Lao Government Authorities Abuse Law, Incriminate Any Act of Religious Healing Prayer

Kaysone Phomvihane, Savannakhet Province
Advocacy Alert No. 02/2015
March 4, 2015

In response to the inquiry of the representative of the five Christians convicted of criminal offense in the People’s Court of Savannakhet Province for religious healing prayer for the sick, the State Inspection Authority and the Savannakhet Provincial Health Department decided on two critical issues on February 27, 2015 (according to Savannakhet Provincial Health Department, Document Report, No. 273/kk.psk):

The Document Report states:

1. The religious ritual of praying for the sick calling on God for healing him/her in accordance with one’s religious belief is in violation of the Article 41, 42 of the Health Care Law (translation of the Lao language)

2. The religious ritual of praying for the sick calling on God for healing him/her in accordance with one’s religious belief is considered a religious ritual for the purpose of healing; thus, it is in violation Article 41 of the Health Care Law (translation of the Lao language).

The HRWLRF holds that the decision issued by these two Lao government agencies is in direct violation of the constitution and the laws of Lao PDR.
While the Lao constitution stipulates that “the state respects and protects all lawful activities of the Buddhists and of other religious followers” (Article 9), however, these two Lao government agencies are essentially stating that praying for the sick for the purpose of healing is “unlawful activity,” and, therefore, Lao citizens cannot appeal to the constitution for protection.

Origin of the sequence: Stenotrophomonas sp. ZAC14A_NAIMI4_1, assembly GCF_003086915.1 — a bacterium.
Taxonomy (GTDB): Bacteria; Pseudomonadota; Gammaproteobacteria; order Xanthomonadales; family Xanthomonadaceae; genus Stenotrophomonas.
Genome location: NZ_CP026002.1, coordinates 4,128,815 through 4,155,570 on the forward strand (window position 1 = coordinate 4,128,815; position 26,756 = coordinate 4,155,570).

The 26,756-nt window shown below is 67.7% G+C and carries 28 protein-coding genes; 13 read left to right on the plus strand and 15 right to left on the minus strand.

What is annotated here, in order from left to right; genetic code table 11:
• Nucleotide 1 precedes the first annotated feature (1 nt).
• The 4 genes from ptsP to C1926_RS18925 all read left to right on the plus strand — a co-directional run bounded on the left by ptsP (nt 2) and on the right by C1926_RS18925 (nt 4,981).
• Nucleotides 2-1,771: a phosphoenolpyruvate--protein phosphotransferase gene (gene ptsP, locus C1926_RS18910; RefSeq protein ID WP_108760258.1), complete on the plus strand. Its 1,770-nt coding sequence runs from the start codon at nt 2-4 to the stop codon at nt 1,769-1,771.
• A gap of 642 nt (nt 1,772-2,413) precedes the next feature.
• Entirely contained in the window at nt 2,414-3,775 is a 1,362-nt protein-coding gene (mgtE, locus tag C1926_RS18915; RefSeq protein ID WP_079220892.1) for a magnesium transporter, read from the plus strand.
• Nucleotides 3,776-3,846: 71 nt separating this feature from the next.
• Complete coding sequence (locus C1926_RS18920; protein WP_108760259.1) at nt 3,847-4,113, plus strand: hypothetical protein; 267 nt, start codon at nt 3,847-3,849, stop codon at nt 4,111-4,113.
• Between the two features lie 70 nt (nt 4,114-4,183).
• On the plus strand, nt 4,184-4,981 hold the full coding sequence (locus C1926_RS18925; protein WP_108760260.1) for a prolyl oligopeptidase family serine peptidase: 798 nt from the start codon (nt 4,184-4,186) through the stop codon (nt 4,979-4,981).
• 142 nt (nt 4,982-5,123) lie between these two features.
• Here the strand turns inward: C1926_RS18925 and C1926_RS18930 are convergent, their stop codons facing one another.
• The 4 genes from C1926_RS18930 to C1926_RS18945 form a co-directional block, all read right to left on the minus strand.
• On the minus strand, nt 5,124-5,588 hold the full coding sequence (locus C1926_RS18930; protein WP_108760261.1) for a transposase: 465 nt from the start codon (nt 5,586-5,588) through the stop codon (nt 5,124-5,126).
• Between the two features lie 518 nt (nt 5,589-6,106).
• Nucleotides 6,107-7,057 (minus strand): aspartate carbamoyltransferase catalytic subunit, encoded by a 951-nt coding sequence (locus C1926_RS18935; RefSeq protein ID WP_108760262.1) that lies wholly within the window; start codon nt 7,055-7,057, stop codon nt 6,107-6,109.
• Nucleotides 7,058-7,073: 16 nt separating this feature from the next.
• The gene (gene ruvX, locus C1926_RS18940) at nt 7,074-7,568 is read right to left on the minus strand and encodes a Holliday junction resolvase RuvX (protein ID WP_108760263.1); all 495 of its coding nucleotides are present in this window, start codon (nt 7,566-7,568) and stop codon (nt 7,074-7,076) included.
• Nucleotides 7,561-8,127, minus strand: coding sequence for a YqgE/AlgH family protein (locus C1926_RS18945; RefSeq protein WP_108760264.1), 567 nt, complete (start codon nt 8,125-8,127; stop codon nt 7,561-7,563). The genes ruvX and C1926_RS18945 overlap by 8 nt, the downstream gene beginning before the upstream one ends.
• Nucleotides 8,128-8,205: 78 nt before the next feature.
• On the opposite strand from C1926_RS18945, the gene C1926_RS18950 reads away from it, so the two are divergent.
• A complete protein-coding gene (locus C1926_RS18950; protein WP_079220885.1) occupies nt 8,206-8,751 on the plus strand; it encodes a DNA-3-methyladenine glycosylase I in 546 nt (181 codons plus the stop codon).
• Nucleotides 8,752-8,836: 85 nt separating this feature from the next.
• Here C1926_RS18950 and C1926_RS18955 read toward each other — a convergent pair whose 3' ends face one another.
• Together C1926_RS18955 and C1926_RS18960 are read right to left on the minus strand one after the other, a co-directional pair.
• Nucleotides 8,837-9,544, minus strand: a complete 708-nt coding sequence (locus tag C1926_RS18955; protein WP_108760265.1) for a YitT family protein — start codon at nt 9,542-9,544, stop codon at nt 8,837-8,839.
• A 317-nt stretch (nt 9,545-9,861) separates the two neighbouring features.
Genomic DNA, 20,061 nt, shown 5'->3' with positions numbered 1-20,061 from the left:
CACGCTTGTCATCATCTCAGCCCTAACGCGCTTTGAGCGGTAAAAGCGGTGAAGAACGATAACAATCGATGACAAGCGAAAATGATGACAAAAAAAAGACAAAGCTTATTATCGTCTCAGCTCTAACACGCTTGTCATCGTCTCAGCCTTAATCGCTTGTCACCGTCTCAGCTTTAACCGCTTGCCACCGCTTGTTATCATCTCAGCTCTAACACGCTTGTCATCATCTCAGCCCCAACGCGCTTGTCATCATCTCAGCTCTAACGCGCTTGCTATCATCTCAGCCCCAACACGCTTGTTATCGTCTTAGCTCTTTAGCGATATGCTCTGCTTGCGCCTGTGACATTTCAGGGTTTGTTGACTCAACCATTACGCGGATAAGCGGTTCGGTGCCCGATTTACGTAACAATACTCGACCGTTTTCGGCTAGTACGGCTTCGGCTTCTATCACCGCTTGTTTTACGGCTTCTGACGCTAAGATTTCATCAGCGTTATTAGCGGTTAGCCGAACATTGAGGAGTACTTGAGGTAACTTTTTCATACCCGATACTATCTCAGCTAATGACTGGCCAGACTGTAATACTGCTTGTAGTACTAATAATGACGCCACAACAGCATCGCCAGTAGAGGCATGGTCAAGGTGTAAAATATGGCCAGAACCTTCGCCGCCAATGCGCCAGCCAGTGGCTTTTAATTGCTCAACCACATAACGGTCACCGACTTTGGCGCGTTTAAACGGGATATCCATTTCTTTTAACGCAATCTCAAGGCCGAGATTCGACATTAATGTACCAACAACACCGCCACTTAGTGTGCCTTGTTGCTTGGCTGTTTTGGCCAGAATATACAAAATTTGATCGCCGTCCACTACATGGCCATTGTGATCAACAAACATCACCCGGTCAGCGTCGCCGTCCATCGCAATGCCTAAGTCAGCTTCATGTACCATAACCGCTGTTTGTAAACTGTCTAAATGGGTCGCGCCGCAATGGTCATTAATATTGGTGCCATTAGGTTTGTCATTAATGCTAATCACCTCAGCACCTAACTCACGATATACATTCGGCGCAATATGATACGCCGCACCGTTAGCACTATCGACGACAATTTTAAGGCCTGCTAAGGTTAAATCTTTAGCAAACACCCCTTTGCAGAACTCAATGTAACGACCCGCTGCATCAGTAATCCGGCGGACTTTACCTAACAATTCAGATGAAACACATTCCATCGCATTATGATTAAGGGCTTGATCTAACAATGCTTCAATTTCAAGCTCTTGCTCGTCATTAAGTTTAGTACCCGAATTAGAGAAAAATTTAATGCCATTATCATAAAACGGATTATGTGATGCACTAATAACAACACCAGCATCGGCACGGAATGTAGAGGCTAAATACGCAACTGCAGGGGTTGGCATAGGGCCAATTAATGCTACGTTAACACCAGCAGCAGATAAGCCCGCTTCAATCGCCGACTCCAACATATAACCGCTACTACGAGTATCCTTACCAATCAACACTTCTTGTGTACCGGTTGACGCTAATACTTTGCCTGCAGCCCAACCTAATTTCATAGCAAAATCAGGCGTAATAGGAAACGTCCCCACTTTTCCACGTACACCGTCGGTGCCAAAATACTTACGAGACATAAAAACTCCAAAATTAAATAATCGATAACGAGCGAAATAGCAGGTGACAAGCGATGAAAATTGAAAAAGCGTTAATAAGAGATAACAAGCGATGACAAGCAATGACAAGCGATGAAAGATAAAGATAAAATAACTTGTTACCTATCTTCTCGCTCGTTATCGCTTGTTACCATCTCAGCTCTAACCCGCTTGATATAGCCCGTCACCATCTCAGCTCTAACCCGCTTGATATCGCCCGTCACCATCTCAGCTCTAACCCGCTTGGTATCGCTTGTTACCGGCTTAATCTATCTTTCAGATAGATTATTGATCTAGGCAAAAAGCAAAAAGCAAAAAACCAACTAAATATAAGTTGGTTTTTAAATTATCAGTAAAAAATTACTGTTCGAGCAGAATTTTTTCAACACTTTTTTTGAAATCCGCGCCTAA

Article 30 of the constitution states: “Lao citizens have the right and freedom to believe or not believe in religions.” The act of praying for the sick to be healed by the intervention of a supernatural power in accordance with one’s religious belief is the core of one’s belief in a religion. By ruling that religious healing prayer is unlawful, the Lao government is taking away the right and freedom to religious belief that is guaranteed by the constitution and laws.

The decision of the Lao government agencies also contravenes the right to pray as guaranteed by Article 11 of the Decree on Management and Protection of Religious Activities in the Lao People Democratic Republic, Prime Minister’s Office No. 92/PM.

Furthermore, the decision goes against the International Covenant on Civil and Political Rights which is binding on the Lao government.
Article 18 (1) of the Covenant stipulates: “Everyone shall have the right to freedom of thought, conscience and religion. This right shall include freedom to have or to adopt a religion or belief of his choice, and freedom, either individually or in community with others and in public or private, to manifest his religion or belief in worship, observance, practice and teaching.”

Article 18 (3) of the Covenant stipulates: “Freedom to manifest one’s religion or beliefs may be subject only to such limitations as are prescribed by law and are necessary to protect public safety, order, health, or morals or the fundamental rights and freedoms of others.” It would be hard to prove that the act of praying for the sick (upon the request of the sick) without the use of medicine or material remedy would bring direct harms to the sick.

The HRWLRF is appealing to the Lao government to review the decision of the State Inspection Authority and Savannakhet Provincial Health Department as well as to respect the Lao constitution and relevant laws as well the to abide by the International Covenant on Civil and Political Rights. Furthermore, the HRWLRF is appealing for the immediate release of the five Christians convicted on February 12, 2015, by the People’s Court of Savannakhet Province based upon the abuse of the Health Care Law.

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